“It’s realizing that we were all human, in a sense. And I’d written down the title dinosaurs, really thinking about the scary parallel between humans and dinosaurs,” she adds. “I had a scary thought, which was that we could be the next dinosaurs, and especially relating to how we’re treating the environment and global warming and everything that’s happening with the climate. That’s just something that is always at the forefront of my brain and causes severe anxiety.

“Christina asked the craziest question, ‘I wonder if the dinosaurs knew what was happening when the world was ending?’” The trio wrote from such an emotional place, lacing up the arrangement with guitar and Ilese’s sobering vocal take. “The moral is there are some things that we simply can’t control as humans. The hardest thing for me, personally, to comprehend is that I can’t micromanage every aspect of life forever. I’m just gonna have to let go of the reins sometimes and trust that everything will be okay─or cope with it if it’s not. And that’s definitely something I’m still trying to work on. But I feel like writing that song really helped me.”

Ilese weaves super personal stories about relationships into the EP, as well, from the saxophone-bound “Romeo and Juliet” to the muted “good, not great.” With the former, Ilese enlists Cautious Clay for the sweltering sax line to give it a needed musical boost. “He absolutely slayed it. He’s so incredible. I’ve had the pleasure of working with him a few times. He’s one of those people that thinks super differently to me. So it’s really fun to be in a writing room with him and just kind of watch him analyze things.”

The latter, co-written with Grant Averill and Mags Duval, sprouted from a conversation about “all of our old relationships, as songwriters do, and just kind of finding this through line that all of these past relationships were so mediocre. We came to the conclusion that most relationships last six months longer than they should—just because it’s kind of… good, but not great.”

“I tried to cancel the session so many times before it happened. That same day, I had a production session with Jason Haas and then Nick Miller to finish my song ‘Mad at Disney,’” continues Ilese. “I was texting the amazing person who was helping me set up sessions at the time, and I was like, ‘Hey, like, I really just want to finish my ‘Disney’ song today, I don’t think I have the mental capacity to do a double. I just can’t.’ She, thankfully, was like, ‘You’re going to this session, you’re so talented, you’re gonna go work with them.’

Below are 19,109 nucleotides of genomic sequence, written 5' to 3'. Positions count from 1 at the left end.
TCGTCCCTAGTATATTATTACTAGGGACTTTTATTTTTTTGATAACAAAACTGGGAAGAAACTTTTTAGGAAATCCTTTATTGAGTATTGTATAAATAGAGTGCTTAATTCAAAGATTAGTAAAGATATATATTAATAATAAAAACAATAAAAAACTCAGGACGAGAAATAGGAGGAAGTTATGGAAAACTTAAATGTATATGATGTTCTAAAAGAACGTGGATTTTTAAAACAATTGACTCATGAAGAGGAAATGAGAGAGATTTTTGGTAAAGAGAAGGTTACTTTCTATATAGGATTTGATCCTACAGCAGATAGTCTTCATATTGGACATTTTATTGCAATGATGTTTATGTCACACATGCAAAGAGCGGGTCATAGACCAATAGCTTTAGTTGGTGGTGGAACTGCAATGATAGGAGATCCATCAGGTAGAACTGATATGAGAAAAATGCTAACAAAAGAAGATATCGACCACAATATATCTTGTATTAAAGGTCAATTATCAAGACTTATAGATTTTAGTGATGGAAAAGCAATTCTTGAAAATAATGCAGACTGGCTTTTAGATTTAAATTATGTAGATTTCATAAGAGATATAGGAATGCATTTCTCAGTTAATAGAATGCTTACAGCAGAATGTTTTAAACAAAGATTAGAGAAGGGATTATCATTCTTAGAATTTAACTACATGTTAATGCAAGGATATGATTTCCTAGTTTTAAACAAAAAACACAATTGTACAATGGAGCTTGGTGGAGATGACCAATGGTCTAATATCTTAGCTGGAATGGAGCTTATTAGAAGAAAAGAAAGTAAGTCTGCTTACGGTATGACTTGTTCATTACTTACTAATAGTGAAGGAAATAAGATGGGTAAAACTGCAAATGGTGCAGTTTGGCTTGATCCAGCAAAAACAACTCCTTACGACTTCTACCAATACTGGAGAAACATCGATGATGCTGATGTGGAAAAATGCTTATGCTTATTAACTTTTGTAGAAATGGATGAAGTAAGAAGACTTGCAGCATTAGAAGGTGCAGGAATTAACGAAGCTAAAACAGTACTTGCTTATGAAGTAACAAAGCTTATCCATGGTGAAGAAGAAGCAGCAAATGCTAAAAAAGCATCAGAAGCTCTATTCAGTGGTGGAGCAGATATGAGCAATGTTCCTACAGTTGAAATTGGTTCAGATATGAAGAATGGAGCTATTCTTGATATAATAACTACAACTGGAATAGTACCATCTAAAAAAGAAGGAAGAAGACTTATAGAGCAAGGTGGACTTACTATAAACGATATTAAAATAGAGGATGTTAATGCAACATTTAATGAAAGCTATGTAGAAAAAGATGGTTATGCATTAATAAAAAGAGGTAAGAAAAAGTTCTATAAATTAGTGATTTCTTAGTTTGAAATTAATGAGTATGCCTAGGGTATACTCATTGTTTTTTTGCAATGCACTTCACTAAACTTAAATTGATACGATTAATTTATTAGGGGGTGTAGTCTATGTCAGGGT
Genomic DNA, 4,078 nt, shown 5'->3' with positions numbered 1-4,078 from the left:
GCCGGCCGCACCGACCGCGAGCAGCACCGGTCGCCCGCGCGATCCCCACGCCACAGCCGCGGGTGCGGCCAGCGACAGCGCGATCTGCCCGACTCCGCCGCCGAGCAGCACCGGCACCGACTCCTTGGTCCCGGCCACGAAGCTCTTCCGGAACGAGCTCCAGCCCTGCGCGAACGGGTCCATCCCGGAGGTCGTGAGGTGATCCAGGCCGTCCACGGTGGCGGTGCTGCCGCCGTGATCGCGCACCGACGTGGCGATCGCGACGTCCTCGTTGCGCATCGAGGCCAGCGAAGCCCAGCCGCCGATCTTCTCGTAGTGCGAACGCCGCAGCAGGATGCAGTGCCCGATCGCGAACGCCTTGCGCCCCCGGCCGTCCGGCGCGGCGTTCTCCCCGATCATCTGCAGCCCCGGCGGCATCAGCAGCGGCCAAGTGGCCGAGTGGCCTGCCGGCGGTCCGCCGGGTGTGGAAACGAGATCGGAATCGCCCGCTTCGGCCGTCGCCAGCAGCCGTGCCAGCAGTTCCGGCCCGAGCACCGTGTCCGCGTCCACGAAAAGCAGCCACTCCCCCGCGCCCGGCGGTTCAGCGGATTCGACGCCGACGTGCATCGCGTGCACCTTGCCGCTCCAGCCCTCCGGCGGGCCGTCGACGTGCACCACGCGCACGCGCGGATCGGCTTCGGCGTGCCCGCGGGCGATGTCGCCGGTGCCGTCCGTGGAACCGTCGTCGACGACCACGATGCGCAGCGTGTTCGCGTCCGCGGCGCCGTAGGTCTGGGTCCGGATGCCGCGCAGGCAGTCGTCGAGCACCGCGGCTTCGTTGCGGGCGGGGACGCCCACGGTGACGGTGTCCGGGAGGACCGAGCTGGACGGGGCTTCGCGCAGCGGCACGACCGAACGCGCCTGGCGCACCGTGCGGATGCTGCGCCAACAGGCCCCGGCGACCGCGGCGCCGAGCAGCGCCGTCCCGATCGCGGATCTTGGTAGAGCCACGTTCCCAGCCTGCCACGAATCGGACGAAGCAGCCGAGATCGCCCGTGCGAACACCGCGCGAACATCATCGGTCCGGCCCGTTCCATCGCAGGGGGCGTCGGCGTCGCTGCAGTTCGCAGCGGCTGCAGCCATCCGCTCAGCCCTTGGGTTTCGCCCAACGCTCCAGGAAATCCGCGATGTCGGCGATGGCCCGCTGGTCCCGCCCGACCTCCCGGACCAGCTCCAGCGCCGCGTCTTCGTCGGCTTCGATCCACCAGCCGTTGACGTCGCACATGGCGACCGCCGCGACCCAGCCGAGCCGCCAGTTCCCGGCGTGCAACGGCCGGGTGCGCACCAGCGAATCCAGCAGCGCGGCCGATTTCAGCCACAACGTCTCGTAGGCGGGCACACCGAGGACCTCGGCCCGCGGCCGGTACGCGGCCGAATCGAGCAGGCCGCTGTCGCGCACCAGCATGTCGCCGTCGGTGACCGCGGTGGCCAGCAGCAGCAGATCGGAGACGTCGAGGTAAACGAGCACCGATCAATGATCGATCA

“I ended up going to the session and having a great time. Working with them actually reminded me a lot of having a third person in a room with me and Bendik. They have a very similar dynamic as writers and friends. They’re super close, and they write together all the time and had worked together a ton before working with me.”

Originally from Mill Valley, California, and with a deep love of Nora Jones and David Bowie, Ilese’s life and career seem preordained. Since the beginning, songwriting has always been such a focal point in her life─particularly when she started taking songwriting classes when she was only 10. “I always say that it happened supernaturally. I would just sing about whatever was happening in my life, my stuffed animals, whatever show I was watching, I would just sing about things. I didn’t even think anything of it until my parents kind of caught on. They were like ‘Wow, you’re kind of writing songs.’ And I was like ‘maybe I am… at age four’,” she laughs.

When she walked into the songwriting class, taught by Bonnie Hayes (Cher, Bette Midler, Bonnie Raitt), Ilese was “absolutely terrified. We were in a little band room with a stage and risers to sit on and watch people perform. I remember looking at the risers, and everyone was super cool. They had dyed hair, and they were in high school. And they had their cool piercings and tattoos. I was like, ‘Wow, I don’t fit in at all. I was wearing a sequined shirt and had a little backpack. I was just shell shocked.”

Hayes, seeing her reaction, immediately took Ilese under her wing. “We learned about the circle of fifths and the foundation of music theory. Bonnie gave me a lot of confidence and taught me how to be on a stage and not be terrified and look like a deer in headlights and truly have fun with it. Also, she instilled in me the importance of good lyric writing at a super young age, which I’m really thankful for. The fun part for me is tweaking things right down to the syllables and finding cool slant rhymes.”

Everything has led to this very special moment. Salem Ilese’s debut EP, (L)only Child, arrives as a culmination of her immense songwriting work, displaying smart, incisive phrases and an equally-sharp vocal take. From addicting earworm hooks and identifiable inflection, it’s certainly a watershed moment.